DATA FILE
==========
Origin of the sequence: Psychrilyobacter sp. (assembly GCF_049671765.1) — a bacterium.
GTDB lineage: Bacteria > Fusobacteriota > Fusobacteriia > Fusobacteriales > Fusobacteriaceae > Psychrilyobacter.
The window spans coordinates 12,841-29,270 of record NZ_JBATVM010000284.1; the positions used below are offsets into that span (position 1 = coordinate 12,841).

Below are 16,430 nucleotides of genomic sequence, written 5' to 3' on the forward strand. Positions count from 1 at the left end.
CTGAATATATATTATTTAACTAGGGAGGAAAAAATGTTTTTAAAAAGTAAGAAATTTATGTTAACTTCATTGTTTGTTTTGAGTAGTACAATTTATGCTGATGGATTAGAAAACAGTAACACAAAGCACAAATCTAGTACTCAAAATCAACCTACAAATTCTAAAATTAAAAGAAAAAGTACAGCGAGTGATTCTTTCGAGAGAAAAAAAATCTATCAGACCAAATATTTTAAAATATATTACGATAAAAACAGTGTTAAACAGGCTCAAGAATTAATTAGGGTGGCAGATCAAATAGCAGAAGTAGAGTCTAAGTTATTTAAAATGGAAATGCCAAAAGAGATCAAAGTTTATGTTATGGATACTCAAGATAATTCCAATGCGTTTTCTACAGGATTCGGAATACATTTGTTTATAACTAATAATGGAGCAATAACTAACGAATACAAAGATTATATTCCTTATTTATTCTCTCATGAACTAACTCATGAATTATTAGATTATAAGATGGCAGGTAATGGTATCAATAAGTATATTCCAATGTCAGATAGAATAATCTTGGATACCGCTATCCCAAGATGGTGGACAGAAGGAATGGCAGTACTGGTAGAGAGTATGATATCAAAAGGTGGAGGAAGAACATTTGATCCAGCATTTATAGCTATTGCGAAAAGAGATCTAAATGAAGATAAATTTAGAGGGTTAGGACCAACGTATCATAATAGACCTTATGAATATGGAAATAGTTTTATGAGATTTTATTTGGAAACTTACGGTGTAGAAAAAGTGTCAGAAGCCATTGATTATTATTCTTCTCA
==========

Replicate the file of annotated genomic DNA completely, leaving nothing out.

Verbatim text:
Origin of the sequence: Psychrilyobacter sp. (assembly GCF_049671765.1) — a bacterium.
GTDB lineage: Bacteria > Fusobacteriota > Fusobacteriia > Fusobacteriales > Fusobacteriaceae > Psychrilyobacter.
The window spans coordinates 12,841-29,270 of record NZ_JBATVM010000284.1; the positions used below are offsets into that span (position 1 = coordinate 12,841).

Below are 16,430 nucleotides of genomic sequence, written 5' to 3' on the forward strand. Positions count from 1 at the left end.
CTGAATATATATTATTTAACTAGGGAGGAAAAAATGTTTTTAAAAAGTAAGAAATTTATGTTAACTTCATTGTTTGTTTTGAGTAGTACAATTTATGCTGATGGATTAGAAAACAGTAACACAAAGCACAAATCTAGTACTCAAAATCAACCTACAAATTCTAAAATTAAAAGAAAAAGTACAGCGAGTGATTCTTTCGAGAGAAAAAAAATCTATCAGACCAAATATTTTAAAATATATTACGATAAAAACAGTGTTAAACAGGCTCAAGAATTAATTAGGGTGGCAGATCAAATAGCAGAAGTAGAGTCTAAGTTATTTAAAATGGAAATGCCAAAAGAGATCAAAGTTTATGTTATGGATACTCAAGATAATTCCAATGCGTTTTCTACAGGATTCGGAATACATTTGTTTATAACTAATAATGGAGCAATAACTAACGAATACAAAGATTATATTCCTTATTTATTCTCTCATGAACTAACTCATGAATTATTAGATTATAAGATGGCAGGTAATGGTATCAATAAGTATATTCCAATGTCAGATAGAATAATCTTGGATACCGCTATCCCAAGATGGTGGACAGAAGGAATGGCAGTACTGGTAGAGAGTATGATATCAAAAGGTGGAGGAAGAACATTTGATCCAGCATTTATAGCTATTGCGAAAAGAGATCTAAATGAAGATAAATTTAGAGGGTTAGGACCAACGTATCATAATAGACCTTATGAATATGGAAATAGTTTTATGAGATTTTATTTGGAAACTTACGGTGTAGAAAAAGTGTCAGAAGCCATTGATTATTATTCTTCTCA